Lokomotiv Moscow vs Fenerbahçe – Match One After the Tarasov Incident

Lokomotiv Moscow vs Fenerbahçe – Match One After the Tarasov Incident

Much was made of the conflict between Russia and Turkey before the Lokomotiv Moscow vs Fenerbahçe round of 32 Europa League match. Futbolgrad spoke to TAKIM OYUNU before last week’s first leg match in Istanbul and they told us, “In the Turkish Cup, they had a match against Amedspor from Diyarbakır which is located in a politically critical region in Turkey. Now they are going to Russia. Fenerbahçe fans consider these draws as unlucky and weird. But in Diyarbakır, this situation didn’t affect the game and most of the people think that this is going to be the same in Moscow as well.”

As predicted by TAKIM OYUNU, Fenerbahçe (see our preview on Fenerbahçe before the first leg) Fenerbahçe proved to be the stronger of the two teams and the Turkish team peppered the Russian goal. In the end, Fenerbahçe only managed two goals—both scored by the Brazilian striker Souza—and while this is a comfortable lead for Fenerbahçe going into the second leg in Russia next Thursday, the Turks must feel that 2-0 was too little.

Also, it appeares that TAKIM OYUNU’s prediction that no major problems would arise from the political situation between the two countries was correct—there are reports that two bottles were thrown at Lokomotiv’s bus by two drunk Fenerbahçe fans, but it is doubtful that this behaviour was connected to politics.

On the other hand, after the match, Lokomotiv Moscow midfielder Dmitri Tarasov sported a shirt that had a picture of Russia’s president Vladimir, wearing a Russian navy cap and below the portrait a text read in Russian “The most polite president.” The expression “Polite People” was used in Russia to describe the troops in unmarked uniforms that took control of the Crimea during Russia’s annexation of the Crimea two years ago.

UEFA has since begun investigating the matter, as political slogans during UEFA games are forbidden—a decision is expected on March 17. Lokomotiv, meanwhile, has fined Tarasov €300,000 for wearing the shirt. It also appears that Tarasov is now on his way out of Moscow, as the enigmatic president of Chechnya Ramzan Kadyrov has not only offered to pay the fine, but also wants to sign his patriotic comrade. Kadyrov wrote on Instagram, “Terek is ready to buy the player as well as the fine.” Kadyrov also writes, “If this is unacceptable for Dmitry and Lokomotiv, our team will offer to pay the fine at our own expense.”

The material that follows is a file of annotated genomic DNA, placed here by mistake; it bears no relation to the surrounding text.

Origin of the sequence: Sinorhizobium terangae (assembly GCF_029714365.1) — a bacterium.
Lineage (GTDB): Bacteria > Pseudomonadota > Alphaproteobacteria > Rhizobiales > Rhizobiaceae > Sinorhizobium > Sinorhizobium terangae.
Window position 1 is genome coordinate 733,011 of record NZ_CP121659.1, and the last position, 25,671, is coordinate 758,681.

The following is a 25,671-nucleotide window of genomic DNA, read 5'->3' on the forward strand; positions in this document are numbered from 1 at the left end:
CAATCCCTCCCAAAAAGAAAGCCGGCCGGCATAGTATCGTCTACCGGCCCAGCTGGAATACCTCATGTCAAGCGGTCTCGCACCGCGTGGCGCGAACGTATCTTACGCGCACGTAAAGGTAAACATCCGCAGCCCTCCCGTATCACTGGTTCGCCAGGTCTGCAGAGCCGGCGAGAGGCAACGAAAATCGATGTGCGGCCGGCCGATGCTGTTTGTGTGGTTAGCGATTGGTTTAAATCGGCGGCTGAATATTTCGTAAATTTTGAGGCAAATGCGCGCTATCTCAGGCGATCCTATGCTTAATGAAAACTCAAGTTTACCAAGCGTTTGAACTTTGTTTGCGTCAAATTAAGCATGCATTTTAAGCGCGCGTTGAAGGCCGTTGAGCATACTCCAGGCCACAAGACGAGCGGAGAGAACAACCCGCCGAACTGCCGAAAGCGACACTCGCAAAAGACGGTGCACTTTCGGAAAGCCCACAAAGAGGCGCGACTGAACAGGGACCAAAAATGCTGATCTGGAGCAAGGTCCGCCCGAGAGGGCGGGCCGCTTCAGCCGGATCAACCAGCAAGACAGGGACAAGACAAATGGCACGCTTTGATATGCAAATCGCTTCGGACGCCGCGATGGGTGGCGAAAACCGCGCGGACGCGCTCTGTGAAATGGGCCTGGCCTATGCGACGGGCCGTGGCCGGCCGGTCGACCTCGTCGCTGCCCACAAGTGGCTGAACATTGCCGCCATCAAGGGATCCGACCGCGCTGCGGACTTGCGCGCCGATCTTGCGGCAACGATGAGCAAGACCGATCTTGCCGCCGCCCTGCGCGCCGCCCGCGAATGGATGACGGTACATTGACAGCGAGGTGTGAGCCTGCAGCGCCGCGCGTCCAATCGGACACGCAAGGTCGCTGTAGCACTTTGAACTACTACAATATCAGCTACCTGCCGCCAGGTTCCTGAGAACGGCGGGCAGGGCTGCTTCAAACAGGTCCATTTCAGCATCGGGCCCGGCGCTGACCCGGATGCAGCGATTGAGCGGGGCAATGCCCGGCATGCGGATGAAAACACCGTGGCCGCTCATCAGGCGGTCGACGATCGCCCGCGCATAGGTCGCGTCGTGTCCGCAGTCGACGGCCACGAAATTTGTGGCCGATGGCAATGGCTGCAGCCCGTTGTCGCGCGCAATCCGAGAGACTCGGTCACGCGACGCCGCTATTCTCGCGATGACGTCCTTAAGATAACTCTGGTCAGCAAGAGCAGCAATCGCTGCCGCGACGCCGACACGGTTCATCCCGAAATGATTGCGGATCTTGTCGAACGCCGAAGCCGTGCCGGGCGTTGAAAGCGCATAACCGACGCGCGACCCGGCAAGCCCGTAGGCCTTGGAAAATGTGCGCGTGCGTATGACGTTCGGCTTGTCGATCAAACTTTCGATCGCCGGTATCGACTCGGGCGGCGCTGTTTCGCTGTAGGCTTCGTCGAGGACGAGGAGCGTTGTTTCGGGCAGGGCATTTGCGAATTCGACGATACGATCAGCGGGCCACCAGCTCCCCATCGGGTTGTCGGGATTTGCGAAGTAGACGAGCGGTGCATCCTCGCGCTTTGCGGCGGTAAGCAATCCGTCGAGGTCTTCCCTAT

The fallout of the incident has been widely reported both in Russia and abroad. But given the fact that the shirt’s slogan was in Cyrillic, and that the image was hardly visible from high in the stands, it is doubtful whether there was ever any danger of the shirt inciting an incident in Istanbul. Nevertheless, it appears that Lokomotiv, and the Russian authorities in Moscow, are extremely circumspect of Tarasov’s actions.

With the World Cup just over two years away, Russia can’t afford any negative press that would follow if there was an incident of any magnitude in the return match next Thursday. It can be expected, therefore, that a large contingent of security will be on the job at the Lokomotiv Stadium.

Yet, Futbolgrad has been informed, that there probably will be fewer fans than usual traveling with Fenerbahçe. This anticipated dearth of Fenerbahçe fans coupled with with Lokomotiv’s attendance problems could result in a match on Thursday that is a ghostly affair.

Furthermore, all of these side issues make it unlikely that Lokomotiv will be able to overcome the two goal deficit sustained in the first leg. In other words, Thursday’s match will most likely be Lokomotiv’s last European encounter this season.

By Manuel Veth –